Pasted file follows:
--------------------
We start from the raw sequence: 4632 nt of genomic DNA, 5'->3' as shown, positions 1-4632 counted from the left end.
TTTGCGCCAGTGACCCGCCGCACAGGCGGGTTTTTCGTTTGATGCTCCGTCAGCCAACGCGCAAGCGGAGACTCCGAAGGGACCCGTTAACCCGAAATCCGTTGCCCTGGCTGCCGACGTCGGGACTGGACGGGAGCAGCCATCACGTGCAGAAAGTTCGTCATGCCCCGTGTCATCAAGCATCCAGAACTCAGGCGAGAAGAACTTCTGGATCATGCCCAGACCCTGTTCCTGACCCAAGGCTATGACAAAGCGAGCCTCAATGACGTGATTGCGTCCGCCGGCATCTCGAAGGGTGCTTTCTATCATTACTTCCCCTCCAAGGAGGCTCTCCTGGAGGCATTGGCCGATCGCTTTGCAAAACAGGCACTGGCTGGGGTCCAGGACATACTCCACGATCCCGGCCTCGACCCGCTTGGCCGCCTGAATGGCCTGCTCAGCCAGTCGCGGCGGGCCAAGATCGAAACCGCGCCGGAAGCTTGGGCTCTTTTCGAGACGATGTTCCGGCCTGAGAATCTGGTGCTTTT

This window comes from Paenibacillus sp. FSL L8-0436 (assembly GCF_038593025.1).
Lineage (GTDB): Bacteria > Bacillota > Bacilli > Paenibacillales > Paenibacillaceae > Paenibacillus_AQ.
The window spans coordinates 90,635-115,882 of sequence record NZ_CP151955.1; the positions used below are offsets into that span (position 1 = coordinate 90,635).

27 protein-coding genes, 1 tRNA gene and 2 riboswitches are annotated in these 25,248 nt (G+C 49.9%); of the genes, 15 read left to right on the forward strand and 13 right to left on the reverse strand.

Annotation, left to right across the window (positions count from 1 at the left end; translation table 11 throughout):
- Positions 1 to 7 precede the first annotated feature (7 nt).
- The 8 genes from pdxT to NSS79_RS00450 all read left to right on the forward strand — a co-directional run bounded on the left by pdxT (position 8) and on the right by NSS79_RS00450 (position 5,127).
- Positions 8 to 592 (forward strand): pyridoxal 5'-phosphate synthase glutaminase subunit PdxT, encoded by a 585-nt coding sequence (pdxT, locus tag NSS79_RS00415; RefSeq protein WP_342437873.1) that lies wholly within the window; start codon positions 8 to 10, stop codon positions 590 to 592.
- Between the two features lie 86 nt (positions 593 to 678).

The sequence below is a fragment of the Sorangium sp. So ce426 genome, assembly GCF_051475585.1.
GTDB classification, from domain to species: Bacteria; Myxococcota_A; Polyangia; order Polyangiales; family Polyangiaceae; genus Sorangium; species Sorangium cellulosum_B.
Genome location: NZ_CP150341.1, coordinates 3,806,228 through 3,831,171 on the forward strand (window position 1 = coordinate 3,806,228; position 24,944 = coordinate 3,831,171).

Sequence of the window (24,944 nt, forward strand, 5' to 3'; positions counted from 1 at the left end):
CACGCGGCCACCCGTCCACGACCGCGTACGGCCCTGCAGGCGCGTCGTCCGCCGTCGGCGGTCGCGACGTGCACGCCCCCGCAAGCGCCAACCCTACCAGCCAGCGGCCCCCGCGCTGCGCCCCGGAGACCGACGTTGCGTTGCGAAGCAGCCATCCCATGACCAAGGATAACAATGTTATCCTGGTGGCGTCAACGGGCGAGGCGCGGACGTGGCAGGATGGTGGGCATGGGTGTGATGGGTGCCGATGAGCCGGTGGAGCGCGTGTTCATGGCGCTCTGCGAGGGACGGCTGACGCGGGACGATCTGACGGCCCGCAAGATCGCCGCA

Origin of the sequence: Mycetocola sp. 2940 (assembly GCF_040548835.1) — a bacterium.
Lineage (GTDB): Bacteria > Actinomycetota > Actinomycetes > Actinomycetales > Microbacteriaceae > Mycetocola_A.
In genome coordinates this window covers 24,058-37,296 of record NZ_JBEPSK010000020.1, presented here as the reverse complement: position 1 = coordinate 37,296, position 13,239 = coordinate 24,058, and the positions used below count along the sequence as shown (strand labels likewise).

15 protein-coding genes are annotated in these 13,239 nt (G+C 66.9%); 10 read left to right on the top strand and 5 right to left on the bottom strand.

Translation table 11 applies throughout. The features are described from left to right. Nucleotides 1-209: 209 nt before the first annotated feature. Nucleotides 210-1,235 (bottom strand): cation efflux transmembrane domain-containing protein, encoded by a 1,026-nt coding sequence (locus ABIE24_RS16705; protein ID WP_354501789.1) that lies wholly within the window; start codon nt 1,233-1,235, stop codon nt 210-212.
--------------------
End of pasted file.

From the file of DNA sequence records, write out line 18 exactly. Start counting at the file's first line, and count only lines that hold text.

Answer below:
Lineage (GTDB): Bacteria > Actinomycetota > Actinomycetes > Actinomycetales > Microbacteriaceae > Mycetocola_A.